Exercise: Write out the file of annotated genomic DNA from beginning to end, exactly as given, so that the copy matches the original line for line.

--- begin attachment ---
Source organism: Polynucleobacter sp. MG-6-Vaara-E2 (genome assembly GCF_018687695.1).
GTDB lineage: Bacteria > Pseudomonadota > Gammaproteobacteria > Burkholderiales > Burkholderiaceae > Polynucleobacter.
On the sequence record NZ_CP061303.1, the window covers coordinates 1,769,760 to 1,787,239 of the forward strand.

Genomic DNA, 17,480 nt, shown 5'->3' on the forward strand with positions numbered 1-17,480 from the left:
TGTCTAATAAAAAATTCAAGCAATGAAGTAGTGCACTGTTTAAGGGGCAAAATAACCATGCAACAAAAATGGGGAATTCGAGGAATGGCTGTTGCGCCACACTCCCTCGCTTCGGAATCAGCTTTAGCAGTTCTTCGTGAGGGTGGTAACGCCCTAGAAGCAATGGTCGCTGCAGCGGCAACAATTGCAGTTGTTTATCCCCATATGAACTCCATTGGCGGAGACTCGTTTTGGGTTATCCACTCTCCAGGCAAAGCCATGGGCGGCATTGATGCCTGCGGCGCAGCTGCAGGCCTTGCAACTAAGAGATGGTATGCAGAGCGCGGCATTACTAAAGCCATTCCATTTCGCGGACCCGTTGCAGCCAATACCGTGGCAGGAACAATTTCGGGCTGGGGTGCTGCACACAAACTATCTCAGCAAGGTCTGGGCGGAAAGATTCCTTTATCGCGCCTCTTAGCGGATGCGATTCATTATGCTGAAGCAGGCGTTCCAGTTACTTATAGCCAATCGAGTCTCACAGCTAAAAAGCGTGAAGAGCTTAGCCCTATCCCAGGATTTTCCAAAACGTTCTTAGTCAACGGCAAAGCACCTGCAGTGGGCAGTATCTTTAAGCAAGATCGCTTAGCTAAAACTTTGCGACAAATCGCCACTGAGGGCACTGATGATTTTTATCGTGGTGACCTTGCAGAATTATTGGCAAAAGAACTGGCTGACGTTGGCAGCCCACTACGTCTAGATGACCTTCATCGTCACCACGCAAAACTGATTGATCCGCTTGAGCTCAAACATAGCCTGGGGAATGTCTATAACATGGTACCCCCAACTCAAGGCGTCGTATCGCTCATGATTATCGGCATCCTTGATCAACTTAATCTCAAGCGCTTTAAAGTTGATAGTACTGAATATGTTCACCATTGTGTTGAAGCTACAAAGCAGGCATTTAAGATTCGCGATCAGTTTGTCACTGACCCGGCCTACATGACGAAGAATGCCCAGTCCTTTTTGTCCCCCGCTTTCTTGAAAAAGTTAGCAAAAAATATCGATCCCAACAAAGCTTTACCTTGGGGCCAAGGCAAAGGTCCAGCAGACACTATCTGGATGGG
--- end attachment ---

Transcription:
Source organism: Polynucleobacter sp. MG-6-Vaara-E2 (genome assembly GCF_018687695.1).
GTDB lineage: Bacteria > Pseudomonadota > Gammaproteobacteria > Burkholderiales > Burkholderiaceae > Polynucleobacter.
On the sequence record NZ_CP061303.1, the window covers coordinates 1,769,760 to 1,787,239 of the forward strand.

Genomic DNA, 17,480 nt, shown 5'->3' on the forward strand with positions numbered 1-17,480 from the left:
TGTCTAATAAAAAATTCAAGCAATGAAGTAGTGCACTGTTTAAGGGGCAAAATAACCATGCAACAAAAATGGGGAATTCGAGGAATGGCTGTTGCGCCACACTCCCTCGCTTCGGAATCAGCTTTAGCAGTTCTTCGTGAGGGTGGTAACGCCCTAGAAGCAATGGTCGCTGCAGCGGCAACAATTGCAGTTGTTTATCCCCATATGAACTCCATTGGCGGAGACTCGTTTTGGGTTATCCACTCTCCAGGCAAAGCCATGGGCGGCATTGATGCCTGCGGCGCAGCTGCAGGCCTTGCAACTAAGAGATGGTATGCAGAGCGCGGCATTACTAAAGCCATTCCATTTCGCGGACCCGTTGCAGCCAATACCGTGGCAGGAACAATTTCGGGCTGGGGTGCTGCACACAAACTATCTCAGCAAGGTCTGGGCGGAAAGATTCCTTTATCGCGCCTCTTAGCGGATGCGATTCATTATGCTGAAGCAGGCGTTCCAGTTACTTATAGCCAATCGAGTCTCACAGCTAAAAAGCGTGAAGAGCTTAGCCCTATCCCAGGATTTTCCAAAACGTTCTTAGTCAACGGCAAAGCACCTGCAGTGGGCAGTATCTTTAAGCAAGATCGCTTAGCTAAAACTTTGCGACAAATCGCCACTGAGGGCACTGATGATTTTTATCGTGGTGACCTTGCAGAATTATTGGCAAAAGAACTGGCTGACGTTGGCAGCCCACTACGTCTAGATGACCTTCATCGTCACCACGCAAAACTGATTGATCCGCTTGAGCTCAAACATAGCCTGGGGAATGTCTATAACATGGTACCCCCAACTCAAGGCGTCGTATCGCTCATGATTATCGGCATCCTTGATCAACTTAATCTCAAGCGCTTTAAAGTTGATAGTACTGAATATGTTCACCATTGTGTTGAAGCTACAAAGCAGGCATTTAAGATTCGCGATCAGTTTGTCACTGACCCGGCCTACATGACGAAGAATGCCCAGTCCTTTTTGTCCCCCGCTTTCTTGAAAAAGTTAGCAAAAAATATCGATCCCAACAAAGCTTTACCTTGGGGCCAAGGCAAAGGTCCAGCAGACACTATCTGGATGGG